Monday, May 11, 2015

Bucket and Mop

Bucket and Mop, Bucket and Mop
The pair is always seen
One with the other, next to each other
To divide them? Nothing between.

Bucket and Mop, Bucket and Mop
I'll say what I always say;
If you grab the Mop, the Bucket will follow;
Nothing will keep her away.

There was a time, a long-ago day
When Mop was seeing Ms. Broom.
Mr. Mop, it's said, was left beet-red
When away from him walked Ms. Broom.

Them Ms. Bucket, seeing his shame
Came and rested beside him;
And from now on, (or so they all say)
Nothing will ever divide them.

Bucket and Mop, Bucket and Mop
The pair has ever been true.
Now let their sample be an example
And a lesson for me and for you.

Sunday, May 10, 2015

Flash Fiction - Lonely Man

Lonely Man

                “Well I guess I’ll join the party” said the lonely man in the crowded room. The walls listened at his back and side. The room stank of some cheap Hawaiian-scented air freshener. It clearly had been applied with a heavy hand and a guilty conscience.
                “Squeezing through” should not be a literal term. But there were clearly some who loved the atmosphere. At the moment his arms were free to move about him without apology, so he had no cares for either side.
                His tipping point was usually a reminder to a friend that some waitresses worked for less than minimum wage. To sit a dance out was one thing. To linger in a dark corner for a half hour would soon bring the label of ‘stalker’. So the lonely man in the crowded room decided to join the party.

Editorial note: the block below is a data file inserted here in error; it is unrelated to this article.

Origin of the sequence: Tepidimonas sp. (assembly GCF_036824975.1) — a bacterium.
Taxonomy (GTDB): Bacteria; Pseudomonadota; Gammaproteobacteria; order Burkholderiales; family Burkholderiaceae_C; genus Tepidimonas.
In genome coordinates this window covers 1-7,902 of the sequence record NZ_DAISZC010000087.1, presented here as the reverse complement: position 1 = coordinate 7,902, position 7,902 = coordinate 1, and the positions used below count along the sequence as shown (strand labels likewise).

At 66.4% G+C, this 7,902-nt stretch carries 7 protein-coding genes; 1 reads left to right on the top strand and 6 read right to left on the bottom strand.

Friday, May 8, 2015

The Sloth

A week ago I discovered this creature;
Hairy and gangly, plain in his features.
From underneath a branch he did hang
Not a sound he made or brayed or sang.
The first day was slow as I sat and wondered
Whether this creature's days were numbered.
If a lion were to come and take a swipe
It's paw would fling this sloth out of sight.
On day three, with my tape that cinches
I measured that the sloth had moved five inches
So Honey Dearest, Mary Belle,
I'm sure you can see things are going well.
Please send me more food to last a while-
I'm staying here 'til the sloth climbs a mile.

The Elephant

The Elephant

Through the thick jungle, slowly I creep
At a slight sound my heart tends to leap
I hear a rustle behind me, then a low rumble
Sweat forms on my brow and my stomach tumbles
A great shape looms before me, it's shadow envelops
In my small body a trembling develops
An Elephant! Creature of great pride, sense, and girth
But in those deep eyes I sense his great mirth
He reaches out his trunk and gives my head a pat,
Turns to walk away and leaves that at that
As I make my way back to my camp that I've laid